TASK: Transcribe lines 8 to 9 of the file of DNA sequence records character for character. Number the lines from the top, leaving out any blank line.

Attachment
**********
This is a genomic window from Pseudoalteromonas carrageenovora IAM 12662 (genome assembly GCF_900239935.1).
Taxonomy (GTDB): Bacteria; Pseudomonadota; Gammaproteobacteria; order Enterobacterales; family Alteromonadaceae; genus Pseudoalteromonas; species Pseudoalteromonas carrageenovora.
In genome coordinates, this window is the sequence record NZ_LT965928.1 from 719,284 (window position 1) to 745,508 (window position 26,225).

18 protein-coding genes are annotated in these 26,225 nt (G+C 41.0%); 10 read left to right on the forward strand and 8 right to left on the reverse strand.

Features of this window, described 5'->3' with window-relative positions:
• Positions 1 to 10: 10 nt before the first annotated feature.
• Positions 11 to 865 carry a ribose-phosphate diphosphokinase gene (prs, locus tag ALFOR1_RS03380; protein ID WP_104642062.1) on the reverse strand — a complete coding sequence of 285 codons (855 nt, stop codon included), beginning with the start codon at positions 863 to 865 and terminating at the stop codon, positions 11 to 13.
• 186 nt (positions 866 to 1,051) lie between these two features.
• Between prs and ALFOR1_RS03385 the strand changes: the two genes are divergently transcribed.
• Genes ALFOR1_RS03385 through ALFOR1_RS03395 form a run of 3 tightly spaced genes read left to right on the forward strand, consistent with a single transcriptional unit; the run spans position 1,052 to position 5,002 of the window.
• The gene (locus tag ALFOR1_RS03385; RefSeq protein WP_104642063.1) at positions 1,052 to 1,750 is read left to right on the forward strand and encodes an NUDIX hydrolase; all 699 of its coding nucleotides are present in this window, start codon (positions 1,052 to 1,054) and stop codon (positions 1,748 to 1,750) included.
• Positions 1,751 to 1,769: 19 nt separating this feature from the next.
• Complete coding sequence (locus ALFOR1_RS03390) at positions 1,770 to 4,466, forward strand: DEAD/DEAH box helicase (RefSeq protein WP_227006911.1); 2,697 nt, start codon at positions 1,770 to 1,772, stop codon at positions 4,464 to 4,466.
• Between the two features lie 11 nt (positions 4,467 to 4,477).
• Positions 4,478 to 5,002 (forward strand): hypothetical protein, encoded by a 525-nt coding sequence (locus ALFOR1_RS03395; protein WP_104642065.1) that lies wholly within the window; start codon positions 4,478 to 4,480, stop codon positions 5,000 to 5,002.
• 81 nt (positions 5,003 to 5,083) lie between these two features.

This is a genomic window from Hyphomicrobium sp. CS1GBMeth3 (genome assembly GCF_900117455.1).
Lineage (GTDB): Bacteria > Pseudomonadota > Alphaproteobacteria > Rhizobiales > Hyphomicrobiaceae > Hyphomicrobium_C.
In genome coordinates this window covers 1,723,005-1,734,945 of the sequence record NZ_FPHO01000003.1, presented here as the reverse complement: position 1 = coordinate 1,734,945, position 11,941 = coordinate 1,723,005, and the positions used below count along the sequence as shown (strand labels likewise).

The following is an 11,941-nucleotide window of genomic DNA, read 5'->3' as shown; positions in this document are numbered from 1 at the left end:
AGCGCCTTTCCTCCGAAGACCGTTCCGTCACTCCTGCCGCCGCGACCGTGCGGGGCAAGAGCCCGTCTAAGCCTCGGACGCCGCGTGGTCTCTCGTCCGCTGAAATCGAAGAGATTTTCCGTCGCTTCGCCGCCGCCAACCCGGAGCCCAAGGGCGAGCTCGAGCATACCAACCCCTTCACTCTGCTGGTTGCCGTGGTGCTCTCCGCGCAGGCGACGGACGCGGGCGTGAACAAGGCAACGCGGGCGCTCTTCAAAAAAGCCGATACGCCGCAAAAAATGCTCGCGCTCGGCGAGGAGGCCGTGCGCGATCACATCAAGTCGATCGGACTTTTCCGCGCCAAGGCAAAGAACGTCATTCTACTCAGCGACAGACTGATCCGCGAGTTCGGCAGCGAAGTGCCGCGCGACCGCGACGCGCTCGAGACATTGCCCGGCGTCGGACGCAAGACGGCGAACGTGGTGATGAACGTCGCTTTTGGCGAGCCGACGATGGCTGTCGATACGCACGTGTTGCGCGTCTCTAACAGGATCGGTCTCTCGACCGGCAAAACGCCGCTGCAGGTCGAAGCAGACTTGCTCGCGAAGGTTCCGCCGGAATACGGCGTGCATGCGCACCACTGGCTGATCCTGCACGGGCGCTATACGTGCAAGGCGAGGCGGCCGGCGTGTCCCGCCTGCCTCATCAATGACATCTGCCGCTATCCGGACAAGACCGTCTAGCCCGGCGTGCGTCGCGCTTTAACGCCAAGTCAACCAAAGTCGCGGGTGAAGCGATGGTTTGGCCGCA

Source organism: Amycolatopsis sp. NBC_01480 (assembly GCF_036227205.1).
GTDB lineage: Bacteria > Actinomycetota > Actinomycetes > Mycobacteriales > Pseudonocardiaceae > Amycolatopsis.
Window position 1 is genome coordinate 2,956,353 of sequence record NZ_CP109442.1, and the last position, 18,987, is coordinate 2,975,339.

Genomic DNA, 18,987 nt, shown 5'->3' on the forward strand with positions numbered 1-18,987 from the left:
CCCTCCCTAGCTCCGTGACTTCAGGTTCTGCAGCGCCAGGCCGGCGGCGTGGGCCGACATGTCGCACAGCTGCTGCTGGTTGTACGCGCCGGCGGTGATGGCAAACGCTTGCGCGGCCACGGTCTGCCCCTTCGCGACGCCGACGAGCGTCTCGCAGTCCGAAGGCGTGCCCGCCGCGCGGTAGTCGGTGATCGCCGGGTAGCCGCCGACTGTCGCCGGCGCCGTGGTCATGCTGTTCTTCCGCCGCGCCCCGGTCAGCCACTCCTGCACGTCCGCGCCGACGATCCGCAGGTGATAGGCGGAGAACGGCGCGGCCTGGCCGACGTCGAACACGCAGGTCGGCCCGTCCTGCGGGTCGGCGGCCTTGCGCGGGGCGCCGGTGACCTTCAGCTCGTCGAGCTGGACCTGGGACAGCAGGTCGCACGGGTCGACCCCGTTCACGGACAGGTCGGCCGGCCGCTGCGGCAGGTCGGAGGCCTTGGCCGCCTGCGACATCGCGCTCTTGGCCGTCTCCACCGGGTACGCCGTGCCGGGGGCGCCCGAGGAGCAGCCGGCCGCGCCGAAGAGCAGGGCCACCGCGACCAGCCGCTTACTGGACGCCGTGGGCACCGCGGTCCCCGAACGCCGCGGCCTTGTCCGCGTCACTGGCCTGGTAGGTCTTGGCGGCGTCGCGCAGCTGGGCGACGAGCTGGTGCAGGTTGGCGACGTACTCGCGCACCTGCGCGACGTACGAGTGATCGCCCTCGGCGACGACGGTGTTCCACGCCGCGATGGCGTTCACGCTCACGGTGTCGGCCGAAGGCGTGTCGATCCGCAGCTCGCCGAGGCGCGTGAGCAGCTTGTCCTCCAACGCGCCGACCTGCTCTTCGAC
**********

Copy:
• 186 nt (positions 866 to 1,051) lie between these two features.
• Between prs and ALFOR1_RS03385 the strand changes: the two genes are divergently transcribed.